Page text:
What do employees want from their boss?

employee motivationIt’s an emotive question. There are thousands of quotes and theories on how to be a good leader but in practical terms what do all those theories and quotes really mean?

If you talk to employees about what they want from their manager then it seems to be the little things that matter. Things like:

  • Honesty and integrity – lies and secrets kill a manager’s credibility
  • Fairness – hold the whole team accountable to the same standards, no favourites
  • Respect – respect employees and earn respect as a manager
  • Responsiveness – listen, understand and respond to their ideas, feedback and concerns
  • Genuineness – some employees spend more time at work than with their family, they don’t want a phoney boss
  • Collaboration – to be asked for their opinion and ideas
  • Trust – to trust their manager and to be trusted


“Management is doing things right; leadership is doing the right things.”
—Peter F. Drucker

We all want to keep our employees happy, if we don’t then our organisations are going to suffer from high levels of staff attrition, poor productivity, poor employee motivation and falling profits. This means that leaders need to focus on the ‘soft’ management skills and make sure that these things are part of their everyday activities.

The softer side of management

Walk the talk. Always lead by example rather than display an attitude of ‘do as I say, not as I do’. Not only does this build trust and respect but employees whose manager walks the talk will go the extra mile in order to do a good job for them.

Keep your team engaged. Bored employees aren’t productive employees and they can disrupt their co-workers. Keep your employees engaged by finding out about their career aspirations and then match those aspirations with challenging tasks or projects that give them an opportunity to develop new skills and expertise, and pursue their career goals.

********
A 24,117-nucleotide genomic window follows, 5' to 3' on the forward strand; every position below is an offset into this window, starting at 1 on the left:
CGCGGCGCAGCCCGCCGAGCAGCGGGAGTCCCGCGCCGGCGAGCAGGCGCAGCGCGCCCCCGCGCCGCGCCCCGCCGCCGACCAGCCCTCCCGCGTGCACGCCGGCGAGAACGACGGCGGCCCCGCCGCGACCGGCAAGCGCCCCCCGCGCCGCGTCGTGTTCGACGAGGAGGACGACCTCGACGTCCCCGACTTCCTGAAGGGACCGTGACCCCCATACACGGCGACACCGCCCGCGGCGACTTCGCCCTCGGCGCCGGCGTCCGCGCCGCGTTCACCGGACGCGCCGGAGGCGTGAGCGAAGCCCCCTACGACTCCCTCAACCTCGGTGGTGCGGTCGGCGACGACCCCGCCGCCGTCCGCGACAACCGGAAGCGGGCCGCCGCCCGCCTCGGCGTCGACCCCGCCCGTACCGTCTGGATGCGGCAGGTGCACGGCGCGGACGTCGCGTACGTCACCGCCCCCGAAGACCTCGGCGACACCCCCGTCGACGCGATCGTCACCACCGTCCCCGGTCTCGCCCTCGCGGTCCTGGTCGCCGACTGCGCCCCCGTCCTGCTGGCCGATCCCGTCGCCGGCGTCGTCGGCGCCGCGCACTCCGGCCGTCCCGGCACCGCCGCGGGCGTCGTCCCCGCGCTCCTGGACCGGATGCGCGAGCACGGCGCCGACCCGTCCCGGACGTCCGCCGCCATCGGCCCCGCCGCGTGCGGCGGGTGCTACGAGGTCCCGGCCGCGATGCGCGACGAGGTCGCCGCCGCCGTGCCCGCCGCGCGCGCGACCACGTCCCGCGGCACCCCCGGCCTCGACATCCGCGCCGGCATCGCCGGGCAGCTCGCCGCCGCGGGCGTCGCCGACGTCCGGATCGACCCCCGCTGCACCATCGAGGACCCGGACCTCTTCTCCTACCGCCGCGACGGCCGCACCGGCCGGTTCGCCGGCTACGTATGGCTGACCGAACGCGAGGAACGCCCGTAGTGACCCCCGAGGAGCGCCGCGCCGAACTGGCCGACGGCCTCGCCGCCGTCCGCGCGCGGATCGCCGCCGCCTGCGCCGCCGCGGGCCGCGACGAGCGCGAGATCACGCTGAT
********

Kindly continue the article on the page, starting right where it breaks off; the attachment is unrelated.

motivation brainstormAppreciate your employees. Take the time to know what your employees are doing on a daily basis and dish out genuine praise when it is due, making sure that their colleagues know about the recognition and why it is being given. Recognition doesn’t have to be expensive and it can make a world of difference.

Conduct a “stay” interview. Most organisations conduct exit interviews, but they should also be conducting “stay” interviews to compliment high performers, find out about their aspirations and get feedback. “Stay” interviews allow you to determine how well you are meeting employees’ needs and give you the ability to implement solutions to problems before they cause your employee to leave.

Share information and keep it real. Managers need to be able to articulate the vision and goals of the organisation. Employees want to know the big picture and how their role fits into that vision and helps achieve those goals, so share information on board meetings and decisions so employees can improve their understanding. It’s also important to keep it real and share both good and bad news.

Delegate. Delegating isn’t just about getting someone else to do the job it’s also about trust. If you’ve recruited people into your team because of the skills and knowledge they bring then trust them to do the job you’ve employed them to do and give them the authority to do it. Try to avoid micro-managing your team.

At the end of the day…

All these soft skills will help you keep your employees happy, but you also need to understand what each individual employee wants and then try to fulfil those needs. Happier satisfied employees will be more loyal to the organisation, perform better and ultimately make your job much easier.


John Sylvester

John is responsible for the motivation division of p&mm ltd and a Director on the board of the IPM. Specialising in developing, implementing and directing many large scale staff motivation, recognition and employee communications programmes.
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